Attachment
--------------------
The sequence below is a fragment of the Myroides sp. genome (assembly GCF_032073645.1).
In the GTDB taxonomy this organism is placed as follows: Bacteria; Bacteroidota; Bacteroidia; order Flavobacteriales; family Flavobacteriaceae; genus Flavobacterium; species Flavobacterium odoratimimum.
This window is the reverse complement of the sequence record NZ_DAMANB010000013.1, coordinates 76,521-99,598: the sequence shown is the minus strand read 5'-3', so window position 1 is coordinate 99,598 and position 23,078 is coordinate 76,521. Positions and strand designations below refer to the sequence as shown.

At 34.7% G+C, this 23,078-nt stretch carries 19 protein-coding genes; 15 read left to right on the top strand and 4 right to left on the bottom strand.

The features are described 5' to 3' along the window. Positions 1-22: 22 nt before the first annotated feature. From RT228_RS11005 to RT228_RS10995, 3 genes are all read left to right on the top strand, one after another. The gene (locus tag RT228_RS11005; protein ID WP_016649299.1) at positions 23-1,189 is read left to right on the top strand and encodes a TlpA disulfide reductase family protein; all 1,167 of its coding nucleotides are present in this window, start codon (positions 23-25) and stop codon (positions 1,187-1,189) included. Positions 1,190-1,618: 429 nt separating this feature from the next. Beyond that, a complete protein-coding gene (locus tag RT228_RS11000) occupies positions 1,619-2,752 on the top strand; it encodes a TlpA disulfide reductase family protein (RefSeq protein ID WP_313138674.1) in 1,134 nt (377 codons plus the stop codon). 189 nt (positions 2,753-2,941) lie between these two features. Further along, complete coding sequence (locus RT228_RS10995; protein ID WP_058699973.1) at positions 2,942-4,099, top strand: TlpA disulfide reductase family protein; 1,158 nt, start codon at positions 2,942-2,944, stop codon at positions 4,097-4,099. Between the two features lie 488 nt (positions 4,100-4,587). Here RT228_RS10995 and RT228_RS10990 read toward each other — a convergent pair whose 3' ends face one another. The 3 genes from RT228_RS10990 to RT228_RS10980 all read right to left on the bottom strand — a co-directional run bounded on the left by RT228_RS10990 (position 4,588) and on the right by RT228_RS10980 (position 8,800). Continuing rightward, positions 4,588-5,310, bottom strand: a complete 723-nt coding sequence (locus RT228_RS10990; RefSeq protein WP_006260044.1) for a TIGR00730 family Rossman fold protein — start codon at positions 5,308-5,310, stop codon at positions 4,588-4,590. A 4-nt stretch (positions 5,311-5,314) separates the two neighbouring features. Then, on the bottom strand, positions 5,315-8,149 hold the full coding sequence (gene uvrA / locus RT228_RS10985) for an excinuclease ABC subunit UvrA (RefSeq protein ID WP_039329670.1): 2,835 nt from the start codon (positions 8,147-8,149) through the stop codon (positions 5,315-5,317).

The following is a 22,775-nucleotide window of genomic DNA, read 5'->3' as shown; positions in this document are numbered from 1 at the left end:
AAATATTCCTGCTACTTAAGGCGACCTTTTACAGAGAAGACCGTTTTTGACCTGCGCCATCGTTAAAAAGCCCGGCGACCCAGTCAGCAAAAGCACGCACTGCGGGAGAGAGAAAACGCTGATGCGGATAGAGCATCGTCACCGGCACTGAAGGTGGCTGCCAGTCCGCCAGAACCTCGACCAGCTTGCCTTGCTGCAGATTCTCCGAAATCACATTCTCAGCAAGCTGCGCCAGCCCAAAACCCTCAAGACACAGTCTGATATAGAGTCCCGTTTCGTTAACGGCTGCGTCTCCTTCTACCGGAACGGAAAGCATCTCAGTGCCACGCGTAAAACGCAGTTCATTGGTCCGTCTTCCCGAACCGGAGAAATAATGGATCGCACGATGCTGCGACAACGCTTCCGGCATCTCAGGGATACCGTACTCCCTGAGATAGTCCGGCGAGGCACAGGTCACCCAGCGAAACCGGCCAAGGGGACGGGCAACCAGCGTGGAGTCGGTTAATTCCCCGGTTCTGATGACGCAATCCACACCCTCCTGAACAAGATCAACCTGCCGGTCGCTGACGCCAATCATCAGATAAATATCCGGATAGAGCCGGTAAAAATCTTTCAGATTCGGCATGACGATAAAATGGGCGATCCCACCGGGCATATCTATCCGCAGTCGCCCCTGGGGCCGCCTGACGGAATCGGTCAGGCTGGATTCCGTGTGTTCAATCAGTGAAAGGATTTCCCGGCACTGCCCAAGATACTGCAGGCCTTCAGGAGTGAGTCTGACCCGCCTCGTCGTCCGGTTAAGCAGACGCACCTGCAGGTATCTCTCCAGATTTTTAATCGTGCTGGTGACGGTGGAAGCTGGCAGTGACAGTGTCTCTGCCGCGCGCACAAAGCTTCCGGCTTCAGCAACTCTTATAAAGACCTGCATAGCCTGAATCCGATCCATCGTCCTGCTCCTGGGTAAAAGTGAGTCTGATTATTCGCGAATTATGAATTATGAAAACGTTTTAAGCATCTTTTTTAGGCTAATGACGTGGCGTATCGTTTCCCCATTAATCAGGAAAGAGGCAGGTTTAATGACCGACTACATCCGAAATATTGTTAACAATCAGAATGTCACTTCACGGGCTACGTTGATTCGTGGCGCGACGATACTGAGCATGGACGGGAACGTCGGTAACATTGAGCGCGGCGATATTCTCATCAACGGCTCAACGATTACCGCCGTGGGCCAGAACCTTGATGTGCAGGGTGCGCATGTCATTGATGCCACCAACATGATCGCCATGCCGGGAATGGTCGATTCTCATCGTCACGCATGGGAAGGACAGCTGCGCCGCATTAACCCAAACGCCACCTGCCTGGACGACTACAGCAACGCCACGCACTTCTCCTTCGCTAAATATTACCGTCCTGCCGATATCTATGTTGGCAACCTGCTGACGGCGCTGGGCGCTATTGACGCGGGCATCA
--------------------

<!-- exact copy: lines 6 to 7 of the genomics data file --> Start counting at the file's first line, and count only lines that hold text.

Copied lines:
The following is a 22,775-nucleotide window of genomic DNA, read 5'->3' as shown; positions in this document are numbered from 1 at the left end:
AAATATTCCTGCTACTTAAGGCGACCTTTTACAGAGAAGACCGTTTTTGACCTGCGCCATCGTTAAAAAGCCCGGCGACCCAGTCAGCAAAAGCACGCACTGCGGGAGAGAGAAAACGCTGATGCGGATAGAGCATCGTCACCGGCACTGAAGGTGGCTGCCAGTCCGCCAGAACCTCGACCAGCTTGCCTTGCTGCAGATTCTCCGAAATCACATTCTCAGCAAGCTGCGCCAGCCCAAAACCCTCAAGACACAGTCTGATATAGAGTCCCGTTTCGTTAACGGCTGCGTCTCCTTCTACCGGAACGGAAAGCATCTCAGTGCCACGCGTAAAACGCAGTTCATTGGTCCGTCTTCCCGAACCGGAGAAATAATGGATCGCACGATGCTGCGACAACGCTTCCGGCATCTCAGGGATACCGTACTCCCTGAGATAGTCCGGCGAGGCACAGGTCACCCAGCGAAACCGGCCAAGGGGACGGGCAACCAGCGTGGAGTCGGTTAATTCCCCGGTTCTGATGACGCAATCCACACCCTCCTGAACAAGATCAACCTGCCGGTCGCTGACGCCAATCATCAGATAAATATCCGGATAGAGCCGGTAAAAATCTTTCAGATTCGGCATGACGATAAAATGGGCGATCCCACCGGGCATATCTATCCGCAGTCGCCCCTGGGGCCGCCTGACGGAATCGGTCAGGCTGGATTCCGTGTGTTCAATCAGTGAAAGGATTTCCCGGCACTGCCCAAGATACTGCAGGCCTTCAGGAGTGAGTCTGACCCGCCTCGTCGTCCGGTTAAGCAGACGCACCTGCAGGTATCTCTCCAGATTTTTAATCGTGCTGGTGACGGTGGAAGCTGGCAGTGACAGTGTCTCTGCCGCGCGCACAAAGCTTCCGGCTTCAGCAACTCTTATAAAGACCTGCATAGCCTGAATCCGATCCATCGTCCTGCTCCTGGGTAAAAGTGAGTCTGATTATTCGCGAATTATGAATTATGAAAACGTTTTAAGCATCTTTTTTAGGCTAATGACGTGGCGTATCGTTTCCCCATTAATCAGGAAAGAGGCAGGTTTAATGACCGACTACATCCGAAATATTGTTAACAATCAGAATGTCACTTCACGGGCTACGTTGATTCGTGGCGCGACGATACTGAGCATGGACGGGAACGTCGGTAACATTGAGCGCGGCGATATTCTCATCAACGGCTCAACGATTACCGCCGTGGGCCAGAACCTTGATGTGCAGGGTGCGCATGTCATTGATGCCACCAACATGATCGCCATGCCGGGAATGGTCGATTCTCATCGTCACGCATGGGAAGGACAGCTGCGCCGCATTAACCCAAACGCCACCTGCCTGGACGACTACAGCAACGCCACGCACTTCTCCTTCGCTAAATATTACCGTCCTGCCGATATCTATGTTGGCAACCTGCTGACGGCGCTGGGCGCTATTGACGCGGGCATCA